- Delta Air Lines (DAL) reported an EPS of $2.32 in Q3, beating the expectation of $2.26.
- Revenues in America grew handsomely while the US-China trade war hit Pacific revenues.
- The stock opened 3.7% lower on weak Q4 guidance and was trading 3.1% down at 11:51 AM ET.
- Delta could be experiencing diseconomies of scale.
- Tariffs on Airbus planes could add to Delta’s worries.
Delta Air Lines reports Q3 earnings
Today, Delta Air Lines reported its third-quarter earnings as well as the outlook for the last quarter of 2019. On the positive note, Delta Air Lines beat Wall Street analysts’ EPS estimates by $0.6. Also, Delta saw strong revenue growth in the US at 7.8%. However, the company’s revenues from the Pacific segment fell by 4.6%. This is likely due to subdued demand on account of the US-China trade war.
However, the market wasn’t impressed. The stock opened 3.1% lower today on subdued outlook. Delta Air Lines expects the Q4 EPS to be between $1.2 and $1.5. This is below the market expectation of $1.51 even at the top end.
Delta Air Lines and diseconomies of scale
Delta Air Lines had a great year, especially since the grounding of the Boeing (BA) 737 Max 8s. Not having any of those planes in its fleet helped Delta avoid massive cancellations. Also, it helped win over customers from other airlines. On CNBC’s Squawk Box, Delta CEO Ed Bastian admitted that the Max crisis helped the airline. But, he added that it was not the main driver.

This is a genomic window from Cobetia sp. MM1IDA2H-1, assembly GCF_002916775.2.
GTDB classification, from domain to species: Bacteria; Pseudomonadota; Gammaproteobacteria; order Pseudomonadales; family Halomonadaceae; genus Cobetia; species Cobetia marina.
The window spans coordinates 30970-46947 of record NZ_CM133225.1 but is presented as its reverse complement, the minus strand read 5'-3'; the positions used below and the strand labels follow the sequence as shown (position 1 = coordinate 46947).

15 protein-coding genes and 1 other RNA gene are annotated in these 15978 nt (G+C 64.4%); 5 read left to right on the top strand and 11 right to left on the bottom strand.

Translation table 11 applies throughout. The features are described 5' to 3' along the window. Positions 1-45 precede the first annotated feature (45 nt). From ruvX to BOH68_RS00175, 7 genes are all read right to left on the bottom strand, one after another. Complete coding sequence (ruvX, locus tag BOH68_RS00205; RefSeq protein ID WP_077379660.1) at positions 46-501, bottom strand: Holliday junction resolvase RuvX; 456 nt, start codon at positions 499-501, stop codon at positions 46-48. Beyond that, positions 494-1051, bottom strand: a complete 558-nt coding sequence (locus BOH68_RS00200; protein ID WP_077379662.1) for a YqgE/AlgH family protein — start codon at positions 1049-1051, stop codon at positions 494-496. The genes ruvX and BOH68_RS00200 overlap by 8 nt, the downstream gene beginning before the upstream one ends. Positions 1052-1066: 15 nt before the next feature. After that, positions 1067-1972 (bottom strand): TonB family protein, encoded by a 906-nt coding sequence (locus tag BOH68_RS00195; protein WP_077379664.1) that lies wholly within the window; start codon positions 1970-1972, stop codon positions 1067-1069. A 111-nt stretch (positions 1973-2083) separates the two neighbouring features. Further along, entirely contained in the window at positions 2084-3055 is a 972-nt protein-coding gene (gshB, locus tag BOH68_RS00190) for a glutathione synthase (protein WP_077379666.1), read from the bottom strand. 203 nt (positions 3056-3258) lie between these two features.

While the Boeing 737 Max crisis helped Delta Air Lines’s revenue growth, the airline seems to now face scaling problems. Excluding airline fuel costs, Delta’s operating costs are expected to increase by 5% in Q4 over the same quarter in 2018. Wages may take up a majority of the cost escalation as they have the highest share in Delta’s cost structure in Q3. On October 1, Delta raised salaries for flight attendants and ground staff by 4%.
Delta’s Airbus trouble
Another headwind that Delta is facing is related to Trump’s trade war against Europe. On October 2, the WTO (World Trade Organization) gave the green light for the Trump Administration to impose tariffs on EU goods. The Trump administration was quick to target Airbus (EASDY) by putting a 10% tariff on Airbus planes manufactured in Europe.
Delta is awaiting deliveries of 300 Airbus planes across product lines. Delta Air Lines could be hit badly if those tariffs stick.
797, Where are you?
Additionally, Delta Air Lines plans to retire its 200 fleet of older 757 and 767s over the next decade. Delta is waiting for Boeing to decide on its NMA (New Midrange Aircraft), which is dubbed the Boeing 797.
Boeing is focused on getting 737 Max 8s back in the skies. The company will decide the fate of 797 after that. New tariffs on Airbus plans could cost Delta a lot. Airbus’s answer to the midrange demand is getting the A321XLR. Thus, the 737 Max 8 crisis, which helped Delta gain business, may actually turn into a curse.